Birder's Guide

MAY 2016

Birder's Guide is the American Birding Association's newest publication. Each issue focuses on a key subject, providing tips from experienced birders on a wide variety of topics like Travel, Listing & Taxonomy, Gear, and Conservation & Community.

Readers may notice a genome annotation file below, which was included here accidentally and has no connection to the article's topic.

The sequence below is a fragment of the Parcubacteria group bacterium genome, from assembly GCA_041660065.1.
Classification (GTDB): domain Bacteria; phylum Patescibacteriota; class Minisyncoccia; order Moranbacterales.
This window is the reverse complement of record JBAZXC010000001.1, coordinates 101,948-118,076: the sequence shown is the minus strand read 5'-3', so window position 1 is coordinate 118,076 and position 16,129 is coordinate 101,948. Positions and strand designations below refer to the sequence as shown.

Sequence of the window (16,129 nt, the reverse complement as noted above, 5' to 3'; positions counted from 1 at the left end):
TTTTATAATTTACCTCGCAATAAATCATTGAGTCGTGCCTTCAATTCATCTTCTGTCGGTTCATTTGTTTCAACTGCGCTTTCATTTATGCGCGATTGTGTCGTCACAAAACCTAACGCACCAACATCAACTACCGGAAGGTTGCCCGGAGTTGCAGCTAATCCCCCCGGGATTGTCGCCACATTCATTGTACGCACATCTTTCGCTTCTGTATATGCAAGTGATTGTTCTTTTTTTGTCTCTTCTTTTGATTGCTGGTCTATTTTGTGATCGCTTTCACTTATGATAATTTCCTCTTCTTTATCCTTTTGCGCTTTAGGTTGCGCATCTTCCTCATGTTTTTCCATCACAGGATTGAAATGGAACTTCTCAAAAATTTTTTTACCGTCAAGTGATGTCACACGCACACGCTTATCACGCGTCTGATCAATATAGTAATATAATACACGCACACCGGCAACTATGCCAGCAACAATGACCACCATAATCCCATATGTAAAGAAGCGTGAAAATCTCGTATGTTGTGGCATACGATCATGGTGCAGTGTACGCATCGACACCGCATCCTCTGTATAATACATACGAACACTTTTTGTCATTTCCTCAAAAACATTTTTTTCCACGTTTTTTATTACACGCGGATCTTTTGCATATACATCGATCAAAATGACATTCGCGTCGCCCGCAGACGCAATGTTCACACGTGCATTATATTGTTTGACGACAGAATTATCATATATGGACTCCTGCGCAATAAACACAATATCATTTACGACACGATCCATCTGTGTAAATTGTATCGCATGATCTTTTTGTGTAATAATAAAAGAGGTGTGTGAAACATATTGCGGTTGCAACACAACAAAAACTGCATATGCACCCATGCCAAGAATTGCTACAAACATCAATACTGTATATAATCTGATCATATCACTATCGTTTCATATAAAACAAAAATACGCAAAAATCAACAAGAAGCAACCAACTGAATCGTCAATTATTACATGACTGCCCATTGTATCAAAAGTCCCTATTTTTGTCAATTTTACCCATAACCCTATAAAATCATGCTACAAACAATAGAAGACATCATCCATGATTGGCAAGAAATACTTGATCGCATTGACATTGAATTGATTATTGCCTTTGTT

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53 May 2016 | Birder's Guide to Conservation & Community Melissa Hafting Richmond, British Columbia mhafting@hotmail.com One way to make birding more attractive to women is to hold social nights for women in our communities and to advertise them on birding listservs, websites, and other fora. We need to be proactive and get more girls out birding with us. We can plan con- ferences and meetings on diversity in the birding community. Men can also invite women to bird with them, instead of just birding with their male buddies. Expanding social circles with new blood is not an easy thing to do for some people, but the potential rewards, both for the individual and the avocation as a whole, are great. Men can nominate women to high positions in birding com- mittees, especially qualifed women of First Nations and non-Caucasian descent. It is also vitally important to foster young children, including young female birders. If girls are included from an early age in birding activities, they will feel more wel- come. In "The Freedom to Bird", published on The National Audubon Society's website (audubon.org/news/the-freedom-bird), J. Drew Lanham said, "Color doesn't limit birds; it simply enhances their lives and our enjoyment in seeing them. I think it should be the same with us." He is so right. Let's get out there and enjoy the birds as nature intended. More diversity in birding is in ev- eryone's best interest! Alvaro Jaramillo Half Moon Bay, California alvaro@alvarosadventures.com I believe that birding is so versatile and rich a pastime that it adapts and refects the interests of those who take part in it, par- ticularly so with leaders in the community. What we see as birding today is what those leaders have—consciously or not—con- structed over their tenure. While many are thrilled by Big Days and vagrants, these are but a tiny fraction of what is possible to fnd exciting and fulflling in birding. Birding can only blow open as something that millions of people will enjoy (and I think it will) when multiple versions of birding are avail - able, thereby making it easier for each indi- vidual to fnd a ft. I would venture to say that in North America, most birders are in fact women: perhaps 55%–60%. If I am even close on these numbers, then women are the most underrepresented group in positions of leadership. You might say, "Well, hold on. There are fewer African Americans, Asians, and Latinos in leadership positions." And you'd be right. But these groups are also a tiny proportion of the total number of birders. They may in fact be better repre- sented (proportionally) than women. So what to do? If I had the answer, I would be talking about it more often than I do gull identifcation! But perhaps one way forward is for magazines, Audubon groups, records committees, and tour companies to make a concerted effort to make women feel accepted. The hobby, commerce, and general health of birding will improve as a result. If you are a man in a position of power in the birding world, consider giv - ing up some of that power to a woman— even to someone who in your mind may not quite be ready to take the reins. A new person allowed into the system can gain experience quickly. If new people are kept out, for whatever seemingly rational reason, a network is created whereby only the "in- group" is ever in. Turnover is crucially im - portant in cultivating new leaders. I say, "Go for it!" Enjoy the new perspec- tives that come with new and diverse faces. Can you imagine if, at the next meeting of your local bird club, there were hundreds of people in attendance, instead of just a dozen? Imagine if those people were a real refection of the community: women and men, kids and grandparents, working class and upper class, gay and straight. A more diverse birding community will help us to conserve the wonderful world we live in. It all begins by opening up. We all deserve to have birds in our lives! Kimberley Kaufman Oak Harbor, Ohio kimkaufman@bsbo.org A lot of discussion on this subject seems to focus on the lack of female birders leading feld trips. If we view the issue through that narrow lens, women could certainly be bet - ter represented. But if we widen the lens just a bit, female leaders come more sharply into focus. Most of the major birding festi- vals in the country are organized by wom- en. Women are directing Audubon centers, managing wildlife refuges and bird obser- vatories, and holding leadership positions with the American Ornithologists' Union. But I won't deny that we still have work to do. At a recent birding festival in Florida, a Q&A session featured an all-male panel of experts. Several equally qualifed women were in the room, but none were on the panel. Was it a conscious decision to ig- nore them? No. Did I bring it to the festi- val's attention anyway? You bet I did! I've also heard from many women who've been overlooked, underestimated, and disre- spected in the feld, the perception being that they must not be "serious" birders be- cause of their gender. But I believe these situations are less and less common, partly because the generation of men raised under the mentality of "guys are better at outdoor things than girls" is fading out. I encourage women to take a proactive approach. If you feel underestimated and disrespected in the feld, don't be afraid or embarrassed to speak up. Set the person straight, and then prove yourself in the feld. My personal experience has shown that far too many women say nothing at the time but take to social media later to rally the troops around them. Why not own the moment and take a stand? If approached with grace and dignity, these experiences can be turned into something positive for everyone. Color me optimistic, but I see the bird- ing community blazing the trail. We're breaking down barriers for women, chang- ing gender stereotypes that have been re- n Amy Cooper (l) and Myia Tariq (r) watch a Bar-tailed Godwit during ABA's Camp Avocet. Photo © Carrie Samis